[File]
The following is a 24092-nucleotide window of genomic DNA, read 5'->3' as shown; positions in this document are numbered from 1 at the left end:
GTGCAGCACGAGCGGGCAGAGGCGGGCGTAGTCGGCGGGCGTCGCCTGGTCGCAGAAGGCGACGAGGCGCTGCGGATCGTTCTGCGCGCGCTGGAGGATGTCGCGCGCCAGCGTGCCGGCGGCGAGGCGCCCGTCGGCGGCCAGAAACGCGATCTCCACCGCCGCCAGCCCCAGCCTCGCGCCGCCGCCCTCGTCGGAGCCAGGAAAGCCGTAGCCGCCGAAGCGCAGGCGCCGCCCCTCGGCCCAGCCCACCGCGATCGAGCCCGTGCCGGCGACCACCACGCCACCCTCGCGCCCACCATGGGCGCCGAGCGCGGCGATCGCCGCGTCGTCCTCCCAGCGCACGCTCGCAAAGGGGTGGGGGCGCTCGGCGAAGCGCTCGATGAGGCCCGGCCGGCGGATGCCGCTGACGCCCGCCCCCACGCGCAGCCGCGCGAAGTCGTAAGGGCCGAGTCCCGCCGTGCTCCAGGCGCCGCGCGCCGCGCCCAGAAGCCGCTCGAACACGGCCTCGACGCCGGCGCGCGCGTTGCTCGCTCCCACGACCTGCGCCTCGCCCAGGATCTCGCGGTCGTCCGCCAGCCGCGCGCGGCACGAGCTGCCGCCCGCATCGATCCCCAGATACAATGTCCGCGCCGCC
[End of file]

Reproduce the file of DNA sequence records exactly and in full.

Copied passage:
The following is a 24092-nucleotide window of genomic DNA, read 5'->3' as shown; positions in this document are numbered from 1 at the left end:
GTGCAGCACGAGCGGGCAGAGGCGGGCGTAGTCGGCGGGCGTCGCCTGGTCGCAGAAGGCGACGAGGCGCTGCGGATCGTTCTGCGCGCGCTGGAGGATGTCGCGCGCCAGCGTGCCGGCGGCGAGGCGCCCGTCGGCGGCCAGAAACGCGATCTCCACCGCCGCCAGCCCCAGCCTCGCGCCGCCGCCCTCGTCGGAGCCAGGAAAGCCGTAGCCGCCGAAGCGCAGGCGCCGCCCCTCGGCCCAGCCCACCGCGATCGAGCCCGTGCCGGCGACCACCACGCCACCCTCGCGCCCACCATGGGCGCCGAGCGCGGCGATCGCCGCGTCGTCCTCCCAGCGCACGCTCGCAAAGGGGTGGGGGCGCTCGGCGAAGCGCTCGATGAGGCCCGGCCGGCGGATGCCGCTGACGCCCGCCCCCACGCGCAGCCGCGCGAAGTCGTAAGGGCCGAGTCCCGCCGTGCTCCAGGCGCCGCGCGCCGCGCCCAGAAGCCGCTCGAACACGGCCTCGACGCCGGCGCGCGCGTTGCTCGCTCCCACGACCTGCGCCTCGCCCAGGATCTCGCGGTCGTCCGCCAGCCGCGCGCGGCACGAGCTGCCGCCCGCATCGATCCCCAGATACAATGTCCGCGCCGCC